Prague’s Old Town, a fairy-tale place
Prague, the capital of the Czech Republic, is one of the most beautiful cities in Europe. Despite the fact it is a huge city divided into 10 districts, the most important is district 1, which is home to the city’s historic quarter, known as the Old Town or Staré Město. Declared a World Heritage Site by UNESCO in 1992, the Old Town seems as if it were straight out of a fairy-tale and is home to the oldest and most iconic buildings in the capital.
Prague is known as the Golden City, because the stone with which many of its buildings were built shimmers like gold when the sun shines, as well as the City of 100 Towers. If you decide to climb up one of its viewpoints or hills, you’ll soon find out why, as you contemplate a spectacular panorama dotted with towers and belfries, which loom above the rest of the buildings. At present, there are over 1,000 towers, but the description has nevertheless endured over time since it was used for the first time in the nineteenth century by the writer Josef Hormayer.
What to see in Prague’s Old Town: the clock tower and square
Strolling through Staré Město (the centre of Prague) is a true delight. The squares, streets, houses and churches of the Old Town make up the medieval district and most of the ‘100 towers’ are concentrated in the area. Created after the old Castle District expanded in the eleventh century to the eastern bank of the Vltava river, these days it still manages to hold on to its former character and sense of magic.
On the southern side of the Old Town Hall on Prague’s Old Town Square, which spans 9,000 square metres, is Prague’s famous clock tower. Housed in a Gothic tower with a height of 60 metres, the astronomical clock, dating from 1410, indicates the position and movement of the stars. Legend goes that its creator, Hanuš Růže, was blinded so that he couldn’t build another clock as beautiful as the one in Prague. The clock has three different parts: the circular calendar, with paintings by Josef Mánes, the astronomical dial, and the figures of the 12 apostles headed by St Peter. Every day, when the clock strikes the hour, from 9:00 AM to 11:00 PM, you can see the procession of the apostles and four allegorical figures.
The towers of Týn Church: watching over the centre of Prague
Majestic and watchful, standing on the city’s Old Town Square, are also the twin towers of Týn Church. The place of worship, built in the fourteenth century, is situated opposite the Town Hall. Must-sees include its magnificent interior, its organ dating from 1673 and, of course, the two towers and their unique spires. You’ll discover one of the city’s most recognisable images, so don’t miss it.
Another one of the most beautiful towers with the most history in the historic quarter of Prague is the Powder Tower. Dating from the fifteenth century, it is one of the original gateways to the city, through which Czech kings passed as part of their coronation. It takes its name from the fact it was used as a military gunpowder store in former times. In addition to its architectural beauty and majesty, it boasts a beautiful viewpoint at a height of 44 metres.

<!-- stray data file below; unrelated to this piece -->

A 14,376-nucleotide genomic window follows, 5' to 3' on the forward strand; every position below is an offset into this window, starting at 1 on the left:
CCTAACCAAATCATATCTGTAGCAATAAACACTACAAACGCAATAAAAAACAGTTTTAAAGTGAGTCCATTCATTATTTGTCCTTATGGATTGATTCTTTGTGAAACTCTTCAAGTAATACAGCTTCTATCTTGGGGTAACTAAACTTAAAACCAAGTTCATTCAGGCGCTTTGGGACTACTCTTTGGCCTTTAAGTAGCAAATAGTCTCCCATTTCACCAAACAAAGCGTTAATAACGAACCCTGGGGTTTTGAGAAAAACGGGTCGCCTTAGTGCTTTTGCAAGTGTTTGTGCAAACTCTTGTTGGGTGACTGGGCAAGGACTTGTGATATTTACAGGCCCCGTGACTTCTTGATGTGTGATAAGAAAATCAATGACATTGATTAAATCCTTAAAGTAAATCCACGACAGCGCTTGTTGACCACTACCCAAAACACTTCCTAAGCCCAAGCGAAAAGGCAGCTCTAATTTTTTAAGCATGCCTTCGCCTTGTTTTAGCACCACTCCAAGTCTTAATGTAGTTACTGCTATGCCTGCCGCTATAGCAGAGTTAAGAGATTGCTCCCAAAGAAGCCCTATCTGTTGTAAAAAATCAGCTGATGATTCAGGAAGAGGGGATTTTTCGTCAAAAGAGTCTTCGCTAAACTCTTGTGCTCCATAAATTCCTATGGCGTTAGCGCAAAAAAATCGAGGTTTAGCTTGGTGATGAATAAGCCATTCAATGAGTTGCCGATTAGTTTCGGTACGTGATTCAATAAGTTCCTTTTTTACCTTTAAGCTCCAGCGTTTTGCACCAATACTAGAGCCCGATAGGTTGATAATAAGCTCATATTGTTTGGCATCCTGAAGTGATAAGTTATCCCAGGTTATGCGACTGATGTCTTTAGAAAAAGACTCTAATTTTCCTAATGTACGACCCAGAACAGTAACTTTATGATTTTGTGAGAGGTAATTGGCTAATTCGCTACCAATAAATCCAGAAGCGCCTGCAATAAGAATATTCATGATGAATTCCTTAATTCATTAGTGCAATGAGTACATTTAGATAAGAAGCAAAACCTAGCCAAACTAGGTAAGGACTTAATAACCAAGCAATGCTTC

Municipal House and the Clementinum
Very close to the Powder Tower is Municipal House, a beautiful Modernist-style building. Many different artists adorned its different rooms, including Alphonse Mucha, one of the maximum exponents of Art Nouveau to whom the city has dedicated a museum. Don’t miss its great concert hall, the French restaurant and the American bar. Exploring its interior is without a doubt well worth the effort.
The Clementinum is a group of buildings that once housed the largest Jesuit college in the world, built between the sixteenth and seventeenth centuries. A walk around the complex will allow you to get a better feel for the city’s ambience. Don’t miss its astonishing Baroque-style library—with its beautiful frescoes on the dome ceiling—which houses the famous eleventh-century Vyšehrad Codex.
The Jewish Quarter, or Josefov, and Charles Bridge
The Jewish Quarter or Josefov, which lies within the boundaries of Prague’s Old Town, is a place with its own identity. It is home to up to six synagogues, among them the Spanish Synagogue, and the Jewish Cemetery of Prague, which has tombs dating from the fifteenth century.
A visit to Staré Město in Prague wouldn’t be complete without a stroll along Charles Bridge, built in 1402 by King Charles IV. There, you’ll be able to visit the Old Town Bridge Tower and admire the magnificent statues that adorn it.
Mozart and the Estates Theatre of Prague
On the edge of the Old Town is the Estates Theatre, an enormous concert hall dating from 1783 built in Classicist style. It is well known, among other reasons, for being the place where Mozart conducted the 1783 premiere of his opera Don Giovanni. The theatre is part of the complex known as the National Theatre, along with the State Opera and Karlín Theatre.
Information of interest
How to arrive
- By Metro. Get off at Staroměstská, 300 metres from the Town Hall (Line A), Můstek (Lines A and B) or Náměstí Republiky (Line B).
- By tram or bus. Buses and trams do not enter the Old Town, they only go around the edge of it, but there are stops nearby, from which you can walk.
If you decide to take the tram, Staroměstská is the nearest stop to the centre (trams 2, 13, 14, 17, 18 and 93). As for buses, you can take routes 194 and 207 and the nearest stops are next to the river.